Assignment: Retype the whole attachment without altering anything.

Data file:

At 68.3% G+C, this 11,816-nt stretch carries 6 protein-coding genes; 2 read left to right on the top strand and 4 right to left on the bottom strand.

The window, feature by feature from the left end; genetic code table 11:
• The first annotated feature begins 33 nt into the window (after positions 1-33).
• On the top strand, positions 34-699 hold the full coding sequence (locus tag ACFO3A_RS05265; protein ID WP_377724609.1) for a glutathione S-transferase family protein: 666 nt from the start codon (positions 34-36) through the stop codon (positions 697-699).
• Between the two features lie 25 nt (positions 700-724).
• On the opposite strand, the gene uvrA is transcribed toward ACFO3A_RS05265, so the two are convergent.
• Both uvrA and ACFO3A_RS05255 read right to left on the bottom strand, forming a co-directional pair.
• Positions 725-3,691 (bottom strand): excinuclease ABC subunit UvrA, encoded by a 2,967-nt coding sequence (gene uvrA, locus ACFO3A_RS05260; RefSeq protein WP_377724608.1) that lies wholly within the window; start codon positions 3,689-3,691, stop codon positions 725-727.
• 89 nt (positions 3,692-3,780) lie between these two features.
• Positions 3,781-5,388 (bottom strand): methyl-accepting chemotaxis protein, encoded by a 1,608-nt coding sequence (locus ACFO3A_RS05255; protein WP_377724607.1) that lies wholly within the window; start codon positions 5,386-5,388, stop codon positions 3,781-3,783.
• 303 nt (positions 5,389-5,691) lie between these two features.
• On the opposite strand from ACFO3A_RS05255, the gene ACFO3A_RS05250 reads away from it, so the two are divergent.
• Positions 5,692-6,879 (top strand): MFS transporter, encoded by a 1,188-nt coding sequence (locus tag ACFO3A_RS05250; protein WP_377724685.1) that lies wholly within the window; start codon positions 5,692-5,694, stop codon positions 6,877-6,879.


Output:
At 68.3% G+C, this 11,816-nt stretch carries 6 protein-coding genes; 2 read left to right on the top strand and 4 right to left on the bottom strand.

The window, feature by feature from the left end; genetic code table 11:
• The first annotated feature begins 33 nt into the window (after positions 1-33).
• On the top strand, positions 34-699 hold the full coding sequence (locus tag ACFO3A_RS05265; protein ID WP_377724609.1) for a glutathione S-transferase family protein: 666 nt from the start codon (positions 34-36) through the stop codon (positions 697-699).
• Between the two features lie 25 nt (positions 700-724).
• On the opposite strand, the gene uvrA is transcribed toward ACFO3A_RS05265, so the two are convergent.
• Both uvrA and ACFO3A_RS05255 read right to left on the bottom strand, forming a co-directional pair.
• Positions 725-3,691 (bottom strand): excinuclease ABC subunit UvrA, encoded by a 2,967-nt coding sequence (gene uvrA, locus ACFO3A_RS05260; RefSeq protein WP_377724608.1) that lies wholly within the window; start codon positions 3,689-3,691, stop codon positions 725-727.
• 89 nt (positions 3,692-3,780) lie between these two features.
• Positions 3,781-5,388 (bottom strand): methyl-accepting chemotaxis protein, encoded by a 1,608-nt coding sequence (locus ACFO3A_RS05255; protein WP_377724607.1) that lies wholly within the window; start codon positions 5,386-5,388, stop codon positions 3,781-3,783.
• 303 nt (positions 5,389-5,691) lie between these two features.
• On the opposite strand from ACFO3A_RS05255, the gene ACFO3A_RS05250 reads away from it, so the two are divergent.
• Positions 5,692-6,879 (top strand): MFS transporter, encoded by a 1,188-nt coding sequence (locus tag ACFO3A_RS05250; protein WP_377724685.1) that lies wholly within the window; start codon positions 5,692-5,694, stop codon positions 6,877-6,879.